Infographic – No leggings please. And more women’s workplace attire tips

Written by Workopolis
Posted on May 23, 2014

You know they say to dress for the job you want, not the job you have. It’s why I tend to dress a little like an early-era Stevie Nicks. And why this photo caption is funny.

What they mean, though, is that you should emulate the higher ups in your company – or at other companies – in whose footsteps you would like to follow.

That’s one of the tips in this infographic from New Look on women’s business attire for the workplace and job interview.

These days, in many industries, you can deviate from some of the more staid fashion norms we’ve seen in offices up until recent years. Now we see sleeveless dresses, tank tops, flip flops, skinny jeans, and tattoos in offices. But you should still always be well groomed and well covered. Regardless, the advice here is still sound (though I do feel the need to say that I did notice the grammatical error in the header – just so you don’t think I missed it).

More tips include: don’t wear anything ripped, and no leggings or yoga pants. Yes, please let’s pass on the word that leggings are not pants, and that they make a poor substitute. Not everyone seems to have gotten this memo. Keep the cleavage under wraps, groom your feet if you’re going to show them, and ixnay on the three inch platform pumps.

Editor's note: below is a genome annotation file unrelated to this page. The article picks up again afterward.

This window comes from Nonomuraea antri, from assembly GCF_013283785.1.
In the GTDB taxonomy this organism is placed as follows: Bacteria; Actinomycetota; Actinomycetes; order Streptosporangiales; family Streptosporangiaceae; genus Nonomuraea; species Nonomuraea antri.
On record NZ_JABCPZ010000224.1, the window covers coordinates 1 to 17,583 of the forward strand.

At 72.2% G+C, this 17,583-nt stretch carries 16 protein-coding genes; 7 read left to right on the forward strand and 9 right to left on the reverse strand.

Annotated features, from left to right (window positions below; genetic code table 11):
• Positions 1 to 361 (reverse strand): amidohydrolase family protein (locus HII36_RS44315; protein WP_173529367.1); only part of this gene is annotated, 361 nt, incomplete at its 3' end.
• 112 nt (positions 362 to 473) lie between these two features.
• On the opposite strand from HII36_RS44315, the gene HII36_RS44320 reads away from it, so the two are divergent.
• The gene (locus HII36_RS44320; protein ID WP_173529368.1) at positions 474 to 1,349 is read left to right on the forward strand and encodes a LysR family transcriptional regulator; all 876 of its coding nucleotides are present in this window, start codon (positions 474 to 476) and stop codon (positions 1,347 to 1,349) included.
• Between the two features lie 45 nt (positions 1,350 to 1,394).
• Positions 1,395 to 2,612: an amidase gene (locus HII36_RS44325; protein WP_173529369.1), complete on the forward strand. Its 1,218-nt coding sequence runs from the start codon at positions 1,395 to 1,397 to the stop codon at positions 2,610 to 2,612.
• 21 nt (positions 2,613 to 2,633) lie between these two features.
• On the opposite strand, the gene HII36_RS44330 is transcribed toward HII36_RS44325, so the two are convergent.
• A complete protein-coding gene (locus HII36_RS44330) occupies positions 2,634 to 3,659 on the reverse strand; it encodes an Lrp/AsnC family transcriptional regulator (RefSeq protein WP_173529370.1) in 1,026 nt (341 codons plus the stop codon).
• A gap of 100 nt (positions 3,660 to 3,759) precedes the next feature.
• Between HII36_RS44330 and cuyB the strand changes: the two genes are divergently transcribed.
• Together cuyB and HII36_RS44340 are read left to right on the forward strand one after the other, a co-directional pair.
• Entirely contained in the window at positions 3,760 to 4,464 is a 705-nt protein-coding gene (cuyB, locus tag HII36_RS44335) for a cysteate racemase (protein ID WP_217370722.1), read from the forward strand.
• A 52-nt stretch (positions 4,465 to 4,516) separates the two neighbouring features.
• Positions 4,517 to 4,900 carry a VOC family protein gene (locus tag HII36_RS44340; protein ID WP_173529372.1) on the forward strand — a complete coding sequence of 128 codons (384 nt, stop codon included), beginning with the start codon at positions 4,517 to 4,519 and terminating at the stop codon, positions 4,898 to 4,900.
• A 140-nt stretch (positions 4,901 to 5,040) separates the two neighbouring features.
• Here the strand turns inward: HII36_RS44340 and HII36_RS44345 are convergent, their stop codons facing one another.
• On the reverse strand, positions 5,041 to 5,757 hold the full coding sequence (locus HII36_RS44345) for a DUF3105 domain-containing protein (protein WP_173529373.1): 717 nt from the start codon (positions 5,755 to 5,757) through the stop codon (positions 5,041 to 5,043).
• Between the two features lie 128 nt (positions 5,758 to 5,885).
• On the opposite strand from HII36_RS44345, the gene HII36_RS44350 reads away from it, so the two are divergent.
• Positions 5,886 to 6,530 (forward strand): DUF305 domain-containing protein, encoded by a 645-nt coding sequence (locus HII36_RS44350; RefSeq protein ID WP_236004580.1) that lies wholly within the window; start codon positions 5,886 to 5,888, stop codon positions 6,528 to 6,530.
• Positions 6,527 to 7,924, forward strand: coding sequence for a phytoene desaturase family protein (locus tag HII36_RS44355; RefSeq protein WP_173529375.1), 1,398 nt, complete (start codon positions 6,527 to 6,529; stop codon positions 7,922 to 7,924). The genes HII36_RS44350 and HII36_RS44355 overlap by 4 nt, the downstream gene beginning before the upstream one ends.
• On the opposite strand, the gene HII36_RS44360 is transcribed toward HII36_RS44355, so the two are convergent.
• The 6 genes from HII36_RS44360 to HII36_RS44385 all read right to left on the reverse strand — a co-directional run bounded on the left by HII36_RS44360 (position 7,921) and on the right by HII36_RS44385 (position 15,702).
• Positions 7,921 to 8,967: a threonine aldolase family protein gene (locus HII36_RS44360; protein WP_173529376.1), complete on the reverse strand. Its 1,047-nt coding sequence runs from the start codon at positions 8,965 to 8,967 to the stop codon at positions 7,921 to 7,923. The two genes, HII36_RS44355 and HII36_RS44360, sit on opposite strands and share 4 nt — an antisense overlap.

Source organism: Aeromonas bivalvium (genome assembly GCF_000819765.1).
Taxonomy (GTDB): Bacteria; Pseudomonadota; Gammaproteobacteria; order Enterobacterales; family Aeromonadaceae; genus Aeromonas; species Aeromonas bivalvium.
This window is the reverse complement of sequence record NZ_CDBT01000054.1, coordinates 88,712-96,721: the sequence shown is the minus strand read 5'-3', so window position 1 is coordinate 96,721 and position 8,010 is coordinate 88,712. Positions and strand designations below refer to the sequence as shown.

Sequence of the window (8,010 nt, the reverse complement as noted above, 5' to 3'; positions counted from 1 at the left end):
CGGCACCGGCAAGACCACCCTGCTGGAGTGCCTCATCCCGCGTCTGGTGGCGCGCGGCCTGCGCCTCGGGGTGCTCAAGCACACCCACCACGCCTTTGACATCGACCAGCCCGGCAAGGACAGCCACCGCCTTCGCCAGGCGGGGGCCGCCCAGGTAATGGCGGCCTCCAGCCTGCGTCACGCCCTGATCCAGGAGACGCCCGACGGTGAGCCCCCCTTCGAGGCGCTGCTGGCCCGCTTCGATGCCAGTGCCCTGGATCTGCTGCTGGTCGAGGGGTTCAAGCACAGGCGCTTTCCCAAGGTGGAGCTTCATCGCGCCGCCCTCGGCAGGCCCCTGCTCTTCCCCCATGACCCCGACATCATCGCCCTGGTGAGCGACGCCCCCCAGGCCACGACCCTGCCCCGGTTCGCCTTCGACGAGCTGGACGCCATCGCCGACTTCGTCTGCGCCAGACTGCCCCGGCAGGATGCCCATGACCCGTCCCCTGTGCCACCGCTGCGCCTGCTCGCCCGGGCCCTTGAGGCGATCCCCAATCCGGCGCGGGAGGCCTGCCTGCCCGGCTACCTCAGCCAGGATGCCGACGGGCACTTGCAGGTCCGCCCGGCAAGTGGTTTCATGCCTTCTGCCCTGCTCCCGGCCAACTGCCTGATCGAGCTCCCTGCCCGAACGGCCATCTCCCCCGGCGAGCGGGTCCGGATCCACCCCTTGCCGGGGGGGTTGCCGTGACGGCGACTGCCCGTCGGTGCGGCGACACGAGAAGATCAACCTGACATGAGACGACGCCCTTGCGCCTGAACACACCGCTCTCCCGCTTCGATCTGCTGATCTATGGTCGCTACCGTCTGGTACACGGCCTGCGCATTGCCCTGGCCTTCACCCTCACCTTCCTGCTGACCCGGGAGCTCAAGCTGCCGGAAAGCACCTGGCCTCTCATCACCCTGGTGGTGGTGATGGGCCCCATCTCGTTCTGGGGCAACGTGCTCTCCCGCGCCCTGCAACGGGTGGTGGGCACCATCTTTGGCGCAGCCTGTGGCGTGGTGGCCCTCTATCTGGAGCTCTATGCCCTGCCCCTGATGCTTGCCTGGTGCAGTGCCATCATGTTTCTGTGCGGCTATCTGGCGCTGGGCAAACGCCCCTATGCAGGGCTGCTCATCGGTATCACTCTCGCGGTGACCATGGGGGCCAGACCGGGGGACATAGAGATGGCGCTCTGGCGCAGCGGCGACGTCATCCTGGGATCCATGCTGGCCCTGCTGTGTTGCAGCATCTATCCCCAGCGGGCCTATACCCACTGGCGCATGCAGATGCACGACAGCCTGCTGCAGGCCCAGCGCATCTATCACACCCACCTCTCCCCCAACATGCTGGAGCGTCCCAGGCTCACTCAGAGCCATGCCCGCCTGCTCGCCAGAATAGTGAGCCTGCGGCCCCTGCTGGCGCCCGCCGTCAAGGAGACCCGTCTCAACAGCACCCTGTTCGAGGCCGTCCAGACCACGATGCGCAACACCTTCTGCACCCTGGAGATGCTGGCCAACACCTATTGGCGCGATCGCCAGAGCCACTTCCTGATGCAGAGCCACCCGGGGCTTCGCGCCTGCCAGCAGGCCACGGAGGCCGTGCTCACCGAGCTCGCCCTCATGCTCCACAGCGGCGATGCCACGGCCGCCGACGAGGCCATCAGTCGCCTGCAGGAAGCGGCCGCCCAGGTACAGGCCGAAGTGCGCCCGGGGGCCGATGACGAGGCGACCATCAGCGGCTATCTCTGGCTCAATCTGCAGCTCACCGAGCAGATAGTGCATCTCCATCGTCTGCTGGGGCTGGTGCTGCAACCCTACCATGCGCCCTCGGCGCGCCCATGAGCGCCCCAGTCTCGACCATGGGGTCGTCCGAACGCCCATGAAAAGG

It’s suggested that you keep your nails manicured with a light, neutral polish. I flout this rule regularly with flashy nail art. But that doesn’t mean you have to.

Some good research on dressing for success was recently conducted by the Harvard Business School. Authors of a paper titled The Red Sneakers Effect: Inferring Status and Competence from Signals of Nonconformity found that those who deliberately flout conventional norms of style and appearance, can actually appear to have a higher level of power than those who don’t.

Note, however, that key to making this work is being clear that your nonconformity is intentional: a confident expression of individuality and creativity. If it seems like you are simply unaware of how you’re supposed to dress, then you risk people thinking you’re just clueless.

Note also that you should usually err on the conservative side for the interview. You can let your freak flag fly later.

Here are New Look’s tips for dressing for the workplace.

New Look infographic